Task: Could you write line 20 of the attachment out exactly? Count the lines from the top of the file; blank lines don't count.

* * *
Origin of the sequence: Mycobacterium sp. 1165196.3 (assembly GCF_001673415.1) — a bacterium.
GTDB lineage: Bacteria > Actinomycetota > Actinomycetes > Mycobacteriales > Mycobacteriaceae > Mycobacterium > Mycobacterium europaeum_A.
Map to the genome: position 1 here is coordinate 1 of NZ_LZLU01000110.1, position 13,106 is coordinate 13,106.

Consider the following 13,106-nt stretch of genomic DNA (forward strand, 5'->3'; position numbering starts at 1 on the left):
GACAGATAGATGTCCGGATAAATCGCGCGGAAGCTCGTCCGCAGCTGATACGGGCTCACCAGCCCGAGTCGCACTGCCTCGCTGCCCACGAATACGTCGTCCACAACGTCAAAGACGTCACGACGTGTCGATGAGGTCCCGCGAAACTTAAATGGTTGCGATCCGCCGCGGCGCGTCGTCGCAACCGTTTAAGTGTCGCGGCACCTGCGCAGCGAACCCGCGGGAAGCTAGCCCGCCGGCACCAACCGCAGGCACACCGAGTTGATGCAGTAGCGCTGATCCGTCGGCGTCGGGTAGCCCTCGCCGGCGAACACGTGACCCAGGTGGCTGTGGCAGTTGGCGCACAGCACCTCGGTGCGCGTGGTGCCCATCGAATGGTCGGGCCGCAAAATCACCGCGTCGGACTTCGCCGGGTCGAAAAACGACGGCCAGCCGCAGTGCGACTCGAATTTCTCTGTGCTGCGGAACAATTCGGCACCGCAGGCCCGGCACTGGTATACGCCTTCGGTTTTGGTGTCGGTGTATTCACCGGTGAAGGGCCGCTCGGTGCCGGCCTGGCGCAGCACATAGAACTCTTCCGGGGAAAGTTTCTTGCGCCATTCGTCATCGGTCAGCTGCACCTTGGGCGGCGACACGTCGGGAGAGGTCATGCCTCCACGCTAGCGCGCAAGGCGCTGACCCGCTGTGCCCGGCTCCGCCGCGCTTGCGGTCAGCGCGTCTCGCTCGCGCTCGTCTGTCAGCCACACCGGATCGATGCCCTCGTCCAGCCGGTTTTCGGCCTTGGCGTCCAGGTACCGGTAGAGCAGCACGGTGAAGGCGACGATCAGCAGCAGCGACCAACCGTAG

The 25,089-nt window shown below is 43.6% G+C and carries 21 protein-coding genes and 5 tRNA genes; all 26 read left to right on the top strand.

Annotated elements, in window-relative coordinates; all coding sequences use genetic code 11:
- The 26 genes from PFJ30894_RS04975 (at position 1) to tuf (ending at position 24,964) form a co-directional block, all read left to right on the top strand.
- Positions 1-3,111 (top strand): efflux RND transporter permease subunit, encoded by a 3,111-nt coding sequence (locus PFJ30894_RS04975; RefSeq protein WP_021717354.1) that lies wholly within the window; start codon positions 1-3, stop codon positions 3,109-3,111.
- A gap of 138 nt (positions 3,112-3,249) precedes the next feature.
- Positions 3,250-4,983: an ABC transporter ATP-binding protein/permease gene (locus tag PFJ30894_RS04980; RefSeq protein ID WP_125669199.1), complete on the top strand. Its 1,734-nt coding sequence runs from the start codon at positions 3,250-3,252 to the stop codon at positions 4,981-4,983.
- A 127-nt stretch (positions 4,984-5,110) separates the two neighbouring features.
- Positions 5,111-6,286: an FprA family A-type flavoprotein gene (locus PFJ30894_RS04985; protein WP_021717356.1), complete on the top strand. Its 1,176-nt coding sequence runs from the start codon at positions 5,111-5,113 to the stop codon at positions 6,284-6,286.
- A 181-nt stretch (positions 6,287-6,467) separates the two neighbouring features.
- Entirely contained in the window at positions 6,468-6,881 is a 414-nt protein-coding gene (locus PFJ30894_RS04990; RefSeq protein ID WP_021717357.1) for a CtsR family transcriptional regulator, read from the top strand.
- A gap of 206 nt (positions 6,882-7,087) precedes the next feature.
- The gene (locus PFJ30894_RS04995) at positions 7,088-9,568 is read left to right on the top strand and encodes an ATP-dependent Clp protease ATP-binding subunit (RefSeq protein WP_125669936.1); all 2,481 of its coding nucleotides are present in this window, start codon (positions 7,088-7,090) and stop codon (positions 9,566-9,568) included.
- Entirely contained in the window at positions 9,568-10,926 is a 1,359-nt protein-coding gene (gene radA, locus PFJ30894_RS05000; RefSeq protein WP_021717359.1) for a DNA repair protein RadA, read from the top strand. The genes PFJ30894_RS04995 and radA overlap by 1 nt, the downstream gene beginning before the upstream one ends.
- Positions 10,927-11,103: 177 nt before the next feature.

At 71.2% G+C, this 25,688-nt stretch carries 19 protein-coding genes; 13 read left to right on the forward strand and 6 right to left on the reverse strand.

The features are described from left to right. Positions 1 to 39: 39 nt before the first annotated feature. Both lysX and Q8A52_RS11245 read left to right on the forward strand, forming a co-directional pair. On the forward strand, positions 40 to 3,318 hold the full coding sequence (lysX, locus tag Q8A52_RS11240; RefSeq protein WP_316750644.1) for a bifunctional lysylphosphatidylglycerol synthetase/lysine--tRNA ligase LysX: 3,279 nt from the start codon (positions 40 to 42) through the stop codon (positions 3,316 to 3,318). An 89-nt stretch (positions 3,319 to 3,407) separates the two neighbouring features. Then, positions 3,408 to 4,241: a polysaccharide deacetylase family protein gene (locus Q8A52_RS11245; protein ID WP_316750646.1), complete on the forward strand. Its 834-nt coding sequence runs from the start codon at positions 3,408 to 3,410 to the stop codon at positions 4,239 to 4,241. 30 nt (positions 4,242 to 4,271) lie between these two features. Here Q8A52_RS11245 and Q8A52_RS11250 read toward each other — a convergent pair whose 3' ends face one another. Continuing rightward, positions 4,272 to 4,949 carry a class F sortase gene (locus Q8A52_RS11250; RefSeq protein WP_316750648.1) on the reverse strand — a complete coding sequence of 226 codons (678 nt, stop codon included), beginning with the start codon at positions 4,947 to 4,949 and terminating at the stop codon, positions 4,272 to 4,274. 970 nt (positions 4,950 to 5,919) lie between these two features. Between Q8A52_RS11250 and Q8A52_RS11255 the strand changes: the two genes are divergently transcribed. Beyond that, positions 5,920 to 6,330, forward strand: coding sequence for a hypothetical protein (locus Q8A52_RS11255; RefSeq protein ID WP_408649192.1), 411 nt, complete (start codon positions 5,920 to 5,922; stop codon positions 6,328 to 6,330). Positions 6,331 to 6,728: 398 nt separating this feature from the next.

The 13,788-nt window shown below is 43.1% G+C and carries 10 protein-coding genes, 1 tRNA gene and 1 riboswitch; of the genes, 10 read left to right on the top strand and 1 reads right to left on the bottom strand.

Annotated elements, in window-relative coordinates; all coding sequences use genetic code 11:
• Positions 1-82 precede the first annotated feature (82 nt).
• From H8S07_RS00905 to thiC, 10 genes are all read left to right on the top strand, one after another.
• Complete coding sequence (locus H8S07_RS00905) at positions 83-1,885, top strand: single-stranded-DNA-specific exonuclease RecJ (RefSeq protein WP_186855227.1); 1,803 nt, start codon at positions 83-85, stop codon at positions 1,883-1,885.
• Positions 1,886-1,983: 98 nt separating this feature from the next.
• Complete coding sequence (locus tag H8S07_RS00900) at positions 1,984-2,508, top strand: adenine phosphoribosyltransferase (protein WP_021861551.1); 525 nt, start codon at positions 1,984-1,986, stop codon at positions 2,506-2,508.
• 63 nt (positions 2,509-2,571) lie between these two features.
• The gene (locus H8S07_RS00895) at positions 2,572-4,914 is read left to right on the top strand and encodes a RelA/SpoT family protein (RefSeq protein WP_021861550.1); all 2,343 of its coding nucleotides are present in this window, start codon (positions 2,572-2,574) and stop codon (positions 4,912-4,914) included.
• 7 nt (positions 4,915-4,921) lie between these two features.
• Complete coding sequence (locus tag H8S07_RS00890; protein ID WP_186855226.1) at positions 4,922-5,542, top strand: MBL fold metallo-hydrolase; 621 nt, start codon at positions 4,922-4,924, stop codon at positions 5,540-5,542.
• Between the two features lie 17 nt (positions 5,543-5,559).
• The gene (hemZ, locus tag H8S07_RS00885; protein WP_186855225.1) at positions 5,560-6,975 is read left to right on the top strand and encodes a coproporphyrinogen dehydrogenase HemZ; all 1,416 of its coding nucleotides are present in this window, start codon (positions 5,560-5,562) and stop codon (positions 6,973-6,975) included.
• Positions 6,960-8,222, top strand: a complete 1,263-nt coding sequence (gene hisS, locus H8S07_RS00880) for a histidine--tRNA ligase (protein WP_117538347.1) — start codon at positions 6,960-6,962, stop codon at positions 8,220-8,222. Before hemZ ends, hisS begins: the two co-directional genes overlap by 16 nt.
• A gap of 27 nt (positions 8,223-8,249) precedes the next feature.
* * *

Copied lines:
At 71.2% G+C, this 25,688-nt stretch carries 19 protein-coding genes; 13 read left to right on the forward strand and 6 right to left on the reverse strand.